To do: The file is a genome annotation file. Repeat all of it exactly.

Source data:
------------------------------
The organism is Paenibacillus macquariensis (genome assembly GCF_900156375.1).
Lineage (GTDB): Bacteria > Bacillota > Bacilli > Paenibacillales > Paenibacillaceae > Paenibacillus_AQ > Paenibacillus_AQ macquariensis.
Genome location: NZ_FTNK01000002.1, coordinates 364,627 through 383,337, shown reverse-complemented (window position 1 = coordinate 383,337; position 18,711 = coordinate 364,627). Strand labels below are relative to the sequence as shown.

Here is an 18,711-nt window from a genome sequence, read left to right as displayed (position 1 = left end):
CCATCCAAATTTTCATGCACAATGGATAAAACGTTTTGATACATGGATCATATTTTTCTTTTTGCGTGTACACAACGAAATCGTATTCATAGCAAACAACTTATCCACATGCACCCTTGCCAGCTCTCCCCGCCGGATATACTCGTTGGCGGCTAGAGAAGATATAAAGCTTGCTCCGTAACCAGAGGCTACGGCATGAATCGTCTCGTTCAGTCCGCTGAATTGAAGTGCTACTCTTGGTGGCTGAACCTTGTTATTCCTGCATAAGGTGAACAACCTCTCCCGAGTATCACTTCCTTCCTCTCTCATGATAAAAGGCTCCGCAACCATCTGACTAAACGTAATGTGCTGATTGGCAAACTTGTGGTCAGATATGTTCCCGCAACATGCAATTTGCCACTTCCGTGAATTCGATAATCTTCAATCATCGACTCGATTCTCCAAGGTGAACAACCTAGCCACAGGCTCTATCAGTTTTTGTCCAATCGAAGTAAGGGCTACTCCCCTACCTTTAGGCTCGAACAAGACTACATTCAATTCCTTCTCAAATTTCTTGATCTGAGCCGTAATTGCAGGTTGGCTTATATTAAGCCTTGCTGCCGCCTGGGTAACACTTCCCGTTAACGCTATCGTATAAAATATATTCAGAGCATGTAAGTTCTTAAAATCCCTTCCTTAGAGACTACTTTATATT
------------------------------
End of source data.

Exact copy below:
The organism is Paenibacillus macquariensis (genome assembly GCF_900156375.1).
Lineage (GTDB): Bacteria > Bacillota > Bacilli > Paenibacillales > Paenibacillaceae > Paenibacillus_AQ > Paenibacillus_AQ macquariensis.
Genome location: NZ_FTNK01000002.1, coordinates 364,627 through 383,337, shown reverse-complemented (window position 1 = coordinate 383,337; position 18,711 = coordinate 364,627). Strand labels below are relative to the sequence as shown.

Here is an 18,711-nt window from a genome sequence, read left to right as displayed (position 1 = left end):
CCATCCAAATTTTCATGCACAATGGATAAAACGTTTTGATACATGGATCATATTTTTCTTTTTGCGTGTACACAACGAAATCGTATTCATAGCAAACAACTTATCCACATGCACCCTTGCCAGCTCTCCCCGCCGGATATACTCGTTGGCGGCTAGAGAAGATATAAAGCTTGCTCCGTAACCAGAGGCTACGGCATGAATCGTCTCGTTCAGTCCGCTGAATTGAAGTGCTACTCTTGGTGGCTGAACCTTGTTATTCCTGCATAAGGTGAACAACCTCTCCCGAGTATCACTTCCTTCCTCTCTCATGATAAAAGGCTCCGCAACCATCTGACTAAACGTAATGTGCTGATTGGCAAACTTGTGGTCAGATATGTTCCCGCAACATGCAATTTGCCACTTCCGTGAATTCGATAATCTTCAATCATCGACTCGATTCTCCAAGGTGAACAACCTAGCCACAGGCTCTATCAGTTTTTGTCCAATCGAAGTAAGGGCTACTCCCCTACCTTTAGGCTCGAACAAGACTACATTCAATTCCTTCTCAAATTTCTTGATCTGAGCCGTAATTGCAGGTTGGCTTATATTAAGCCTTGCTGCCGCCTGGGTAACACTTCCCGTTAACGCTATCGTATAAAATATATTCAGAGCATGTAAGTTCTTAAAATCCCTTCCTTAGAGACTACTTTATATT